About one year ago, I had no idea how to contribute to open-source projects and yet it was something that I really wanted to do. I read articles and watched YouTube videos that provided good suggestions and resources, but somehow I just could not get over the initial hurdle and actually contribute to Open Source Software (OSS) projects. I have done things like trying first-contribution, starring and bookmarking projects and doing all the preparation to end up not being able to contribute to any projects out there.
Looking back, two issues prevented me from moving forward:
- How to find a project that is of the right technical level and has beginner-friendly issues
- After finding one such project, how to navigate through its large codebase and start working?
I have made some progress over the past year and I hope to pen down my thoughts on open-source work. I am not a “10X” developer, but my perspective could be helpful to people who are just starting.
What do I really need to know?
As you can see from the first issue mentioned above, the number of available projects for you depends on your technical ability and interest. Before anything, it is really important to know how Git & GitHub (or Gitlab) works because most OSS projects are done with the help of Git for version control and GitHub (or Gitlab) to host the code for sharing among developers.
In particular, you should minimally understand:
- What’s a commit and how to write good commit messages?
- What’s a PR?
- What’s a branch?
- What’s branching workflow and forking workflow?
With that out of the way, the main bulb of learning is on the tech stack of the project. This can be difficult if you are completely new. However, my experience has been that depending on the complexity of the project, you don’t always need to be an expert in the tech stack to contribute. What I would recommend is to go through some tutorials and try to understand the basics of the tech stack. With that, the rest of the learning can be done on the go.
Something else I feel strongly about is getting to know the product from a user’s perspective. This will open doors for you to
- verify the correctness of the documentation (or lack of it)
- find edge cases that are not covered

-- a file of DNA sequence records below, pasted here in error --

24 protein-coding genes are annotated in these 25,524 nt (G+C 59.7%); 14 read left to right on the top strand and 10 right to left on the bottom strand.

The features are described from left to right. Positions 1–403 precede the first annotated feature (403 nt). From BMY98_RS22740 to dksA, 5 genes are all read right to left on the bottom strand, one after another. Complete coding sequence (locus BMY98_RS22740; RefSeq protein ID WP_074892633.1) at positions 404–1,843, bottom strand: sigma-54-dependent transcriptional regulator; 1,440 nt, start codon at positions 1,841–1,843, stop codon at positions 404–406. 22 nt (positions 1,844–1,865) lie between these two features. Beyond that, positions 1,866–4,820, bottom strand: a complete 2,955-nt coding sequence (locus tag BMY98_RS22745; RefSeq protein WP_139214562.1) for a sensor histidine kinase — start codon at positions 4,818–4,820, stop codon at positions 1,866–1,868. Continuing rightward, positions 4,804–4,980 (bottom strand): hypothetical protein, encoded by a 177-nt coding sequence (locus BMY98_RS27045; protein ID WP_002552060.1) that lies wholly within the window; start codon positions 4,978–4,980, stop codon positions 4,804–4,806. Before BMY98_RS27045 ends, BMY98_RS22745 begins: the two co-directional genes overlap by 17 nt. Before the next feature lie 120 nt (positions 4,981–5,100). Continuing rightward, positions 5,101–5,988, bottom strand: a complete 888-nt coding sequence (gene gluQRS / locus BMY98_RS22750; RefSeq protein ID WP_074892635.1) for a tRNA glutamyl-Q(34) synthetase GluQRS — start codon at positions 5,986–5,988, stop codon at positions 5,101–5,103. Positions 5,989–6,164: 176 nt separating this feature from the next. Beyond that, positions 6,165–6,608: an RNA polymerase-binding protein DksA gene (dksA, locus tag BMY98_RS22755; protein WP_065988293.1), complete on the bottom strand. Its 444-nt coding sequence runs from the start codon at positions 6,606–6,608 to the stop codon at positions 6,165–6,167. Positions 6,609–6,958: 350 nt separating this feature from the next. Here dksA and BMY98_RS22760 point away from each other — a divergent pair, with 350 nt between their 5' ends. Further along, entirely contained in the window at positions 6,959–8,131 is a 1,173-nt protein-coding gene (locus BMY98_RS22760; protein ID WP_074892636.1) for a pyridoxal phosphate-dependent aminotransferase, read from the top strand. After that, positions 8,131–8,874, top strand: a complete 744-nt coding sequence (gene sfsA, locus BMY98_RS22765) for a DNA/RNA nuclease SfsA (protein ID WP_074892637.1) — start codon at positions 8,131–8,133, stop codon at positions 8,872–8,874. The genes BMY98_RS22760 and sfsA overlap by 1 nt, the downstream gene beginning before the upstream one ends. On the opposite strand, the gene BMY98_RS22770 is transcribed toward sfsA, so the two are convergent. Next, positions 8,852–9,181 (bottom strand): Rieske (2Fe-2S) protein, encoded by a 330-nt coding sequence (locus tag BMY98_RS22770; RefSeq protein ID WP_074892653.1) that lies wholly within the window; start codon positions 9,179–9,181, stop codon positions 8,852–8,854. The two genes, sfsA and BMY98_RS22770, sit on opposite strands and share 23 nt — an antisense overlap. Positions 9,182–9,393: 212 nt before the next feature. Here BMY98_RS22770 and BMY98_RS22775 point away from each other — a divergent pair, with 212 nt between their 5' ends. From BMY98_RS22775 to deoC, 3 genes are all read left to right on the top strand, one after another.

- think of new features that can be added
- reproduce bugs and help in the debugging process
- participate in discussions on how to improve the product
Non-technical contributions can be very important. They also provide chances for you to interact and find out more about the project and the community. After all, the project is not just about the code. It’s also about the people who are working on it.
How to understand a project’s repo?
It’s important to remember that it’s okay to not understand everything right away. It may take time and practice to fully grasp the project’s codebase. This “advice” is not unique but I think most articles and guides don’t emphasize it enough.
With limited time and also limited interest (you may never want to work on certain aspects of the project), prioritize what you should know according to what you want to do. Here are some tips that I have found useful:
- make use of the project’s developer guide, if available. This document should provide an overview of the project’s architecture and workflows.
- start by focusing on a specific aspect of the project that interests you or that you feel confident in tackling. This could be a bug or a feature that needs to be implemented. As you work on this task, you will naturally become more familiar with the codebase and be able to contribute more effectively.
- stalk the project’s ongoing issues and PRs. This will give you a sense of what the project’s maintainers are working on and how they do it.
Contribute when the opportunity arises
I have found that when you start working on just a single project, it will naturally lead to other opportunities (e.g. upstream libraries, similar projects, etc). When I started working on MarkBind, a static site generator, I was also making occasional contributions to some of the plugins for markdown-it, the Markdown parser that MarkBind uses. I was fixing bugs in MarkBind by discovering the root causes in the upstream libraries and pushing fixes there to hopefully benefit other projects as well. I even made a pull request to fix the documentation that I was reading on an MDN page for <tbody>: The Table Body element, something that broke the server-side rendering of MarkBind.
Working on OSS projects can be challenging and sometimes frustrating. While it is rewarding to contribute to projects that others may benefit from, it’s important to recognize that at times, it’s just free labor that some people will not even appreciate. You will also realize that “The reward for good work is more work”.
Being a developer involves more than just writing code. It may also include tasks such as investigation, discussion, research, proper documentation, and explaining your code to others. These are important software engineering tasks, but may not always be as satisfying as simply writing code.
My conclusion about OSS is that it’s worth trying out and you will learn a lot from it. It’s also not as “glamorous” as you may think. People abandon OSS projects all the time and you may not always get the recognition you deserve. I hope that this short article will help you to get started on your journey into open source. Good luck!